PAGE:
Sometimes there are moments in a prospective client relationship that can be troublesome. Often times, we come across these when expectations do not match up with what we realistically can offer. Unfortunately, this appears to be more prevalent when families have no prior experience with financial advisors, particularly the closer they are to retirement. Here are a few common areas where we find a disconnect between our services and the expectations of prospective clients (and sometimes current clients, as well!):
Expectation: Our job as a “financial advisor” is to act as a portfolio manager with a goal to outperform “the market”.
Reality: Sometimes we can act as a portfolio manager, in other instances we may employ models built by trusted investment providers or asset management through the use of separately managed accounts (SMAs). While there are investment managers who seek to outperform the “market”, very few financial advisors are trying to do this; rather, they are designed to allocate assets to a variety of asset classes in order to spread out risk and optimize rate of return relative to the client goals. The vision of the financial advisor with three computer screens trading stocks is an antiquated representation of what we actually do.
Expectation: Financial advisors are experts in tax, estate, investment, college, and insurance planning and should be able to provide advice on all facets of a financial picture.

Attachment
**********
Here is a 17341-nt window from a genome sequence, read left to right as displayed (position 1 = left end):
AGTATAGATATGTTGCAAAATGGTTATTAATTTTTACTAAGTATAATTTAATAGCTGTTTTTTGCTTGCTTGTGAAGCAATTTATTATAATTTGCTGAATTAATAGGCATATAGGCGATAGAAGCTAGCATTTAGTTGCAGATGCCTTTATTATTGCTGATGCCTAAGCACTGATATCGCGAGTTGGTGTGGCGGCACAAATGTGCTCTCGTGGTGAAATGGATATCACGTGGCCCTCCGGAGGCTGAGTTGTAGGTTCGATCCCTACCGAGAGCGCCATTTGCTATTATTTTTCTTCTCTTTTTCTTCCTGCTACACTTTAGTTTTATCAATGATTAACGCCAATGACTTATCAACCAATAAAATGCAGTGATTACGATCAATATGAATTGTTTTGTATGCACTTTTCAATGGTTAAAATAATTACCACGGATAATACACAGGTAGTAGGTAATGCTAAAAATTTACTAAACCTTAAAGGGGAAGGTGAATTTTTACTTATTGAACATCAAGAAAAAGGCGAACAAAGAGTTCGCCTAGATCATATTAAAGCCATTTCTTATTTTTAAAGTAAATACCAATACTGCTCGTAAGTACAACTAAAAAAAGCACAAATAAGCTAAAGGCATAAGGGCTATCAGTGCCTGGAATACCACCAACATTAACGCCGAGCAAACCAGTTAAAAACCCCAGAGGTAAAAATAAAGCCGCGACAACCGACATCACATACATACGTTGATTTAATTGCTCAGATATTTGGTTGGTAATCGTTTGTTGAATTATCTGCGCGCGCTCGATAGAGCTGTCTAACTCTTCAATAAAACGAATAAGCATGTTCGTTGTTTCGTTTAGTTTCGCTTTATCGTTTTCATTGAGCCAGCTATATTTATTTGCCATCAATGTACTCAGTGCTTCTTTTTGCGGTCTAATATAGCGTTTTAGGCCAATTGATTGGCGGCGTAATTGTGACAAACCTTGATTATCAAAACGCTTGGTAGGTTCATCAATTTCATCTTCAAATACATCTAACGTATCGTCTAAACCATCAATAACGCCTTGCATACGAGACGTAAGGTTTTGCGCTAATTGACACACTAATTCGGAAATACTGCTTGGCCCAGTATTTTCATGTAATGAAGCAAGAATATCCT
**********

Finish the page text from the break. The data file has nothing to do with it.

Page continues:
Reality: While we have knowledge in a multitude of areas, the higher the net worth and complexity of one’s financial life, the more likely it is we will call in other experts to assist us in a deeper dive. For example, the tax code is so complex and detailed an accountant is one of the first experts we will call in to assist us in validating a financial optimization hypothesis. This, along with other experts in their field, will help us make good financial decisions. It is therefore imperative, in our opinion, to find an advisor that can check his or her ego at the door and realize that the collective wisdom of a team provides better advice than that of a sole practitioner.
Expectation: When the stock market goes through a downturn, my financial advisor is actively trading to react to the situation.
Reality: Rarely do financial advisors make massive changes to portfolios due to a downturn. They are more likely to make allocation changes when the time frame changes in a client’s life. For example, if someone has long-term oriented money in a taxable account but then decides to put a significant portion into a vacation home, the goal and timeframe for this money has shifted considerably, resulting in the necessity to reduce the risk of the asset allocation. While the natural inclination in a down market is to “just do something!”, which often leads to selling out at a suboptimal time, we believe clients and better served in a more consistent allocation. We still rebalance our allocations and discuss how downturns impact financial goal planning, but in many cases a limited amount of reaction is the action we need to take. If you meet a financial advisor that promises plenty of action, often called “tactical portfolio management”, you will need to do a significant amount of due diligence on their performance history. For us, we don’t see the advantages to such an approach.